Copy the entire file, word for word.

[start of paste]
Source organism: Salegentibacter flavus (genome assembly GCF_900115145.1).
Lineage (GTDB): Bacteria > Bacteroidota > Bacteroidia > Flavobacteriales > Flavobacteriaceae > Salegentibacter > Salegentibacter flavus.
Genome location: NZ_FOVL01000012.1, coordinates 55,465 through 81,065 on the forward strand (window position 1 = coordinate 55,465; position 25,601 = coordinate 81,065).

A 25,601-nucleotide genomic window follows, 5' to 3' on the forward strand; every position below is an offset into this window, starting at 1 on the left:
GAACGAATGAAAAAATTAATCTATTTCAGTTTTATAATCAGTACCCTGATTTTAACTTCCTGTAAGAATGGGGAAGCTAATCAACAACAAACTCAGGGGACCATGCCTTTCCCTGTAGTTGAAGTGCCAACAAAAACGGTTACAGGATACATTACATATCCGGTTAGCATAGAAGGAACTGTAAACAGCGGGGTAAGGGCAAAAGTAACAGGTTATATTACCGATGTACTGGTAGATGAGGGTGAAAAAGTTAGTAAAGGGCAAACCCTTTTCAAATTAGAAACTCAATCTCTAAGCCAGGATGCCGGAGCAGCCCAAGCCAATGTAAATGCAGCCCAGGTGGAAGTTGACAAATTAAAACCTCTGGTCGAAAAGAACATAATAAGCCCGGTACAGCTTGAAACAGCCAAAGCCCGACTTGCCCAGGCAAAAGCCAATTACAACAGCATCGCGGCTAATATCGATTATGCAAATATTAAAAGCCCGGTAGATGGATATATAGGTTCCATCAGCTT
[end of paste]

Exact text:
Source organism: Salegentibacter flavus (genome assembly GCF_900115145.1).
Lineage (GTDB): Bacteria > Bacteroidota > Bacteroidia > Flavobacteriales > Flavobacteriaceae > Salegentibacter > Salegentibacter flavus.
Genome location: NZ_FOVL01000012.1, coordinates 55,465 through 81,065 on the forward strand (window position 1 = coordinate 55,465; position 25,601 = coordinate 81,065).

A 25,601-nucleotide genomic window follows, 5' to 3' on the forward strand; every position below is an offset into this window, starting at 1 on the left:
GAACGAATGAAAAAATTAATCTATTTCAGTTTTATAATCAGTACCCTGATTTTAACTTCCTGTAAGAATGGGGAAGCTAATCAACAACAAACTCAGGGGACCATGCCTTTCCCTGTAGTTGAAGTGCCAACAAAAACGGTTACAGGATACATTACATATCCGGTTAGCATAGAAGGAACTGTAAACAGCGGGGTAAGGGCAAAAGTAACAGGTTATATTACCGATGTACTGGTAGATGAGGGTGAAAAAGTTAGTAAAGGGCAAACCCTTTTCAAATTAGAAACTCAATCTCTAAGCCAGGATGCCGGAGCAGCCCAAGCCAATGTAAATGCAGCCCAGGTGGAAGTTGACAAATTAAAACCTCTGGTCGAAAAGAACATAATAAGCCCGGTACAGCTTGAAACAGCCAAAGCCCGACTTGCCCAGGCAAAAGCCAATTACAACAGCATCGCGGCTAATATCGATTATGCAAATATTAAAAGCCCGGTAGATGGATATATAGGTTCCATCAGCTT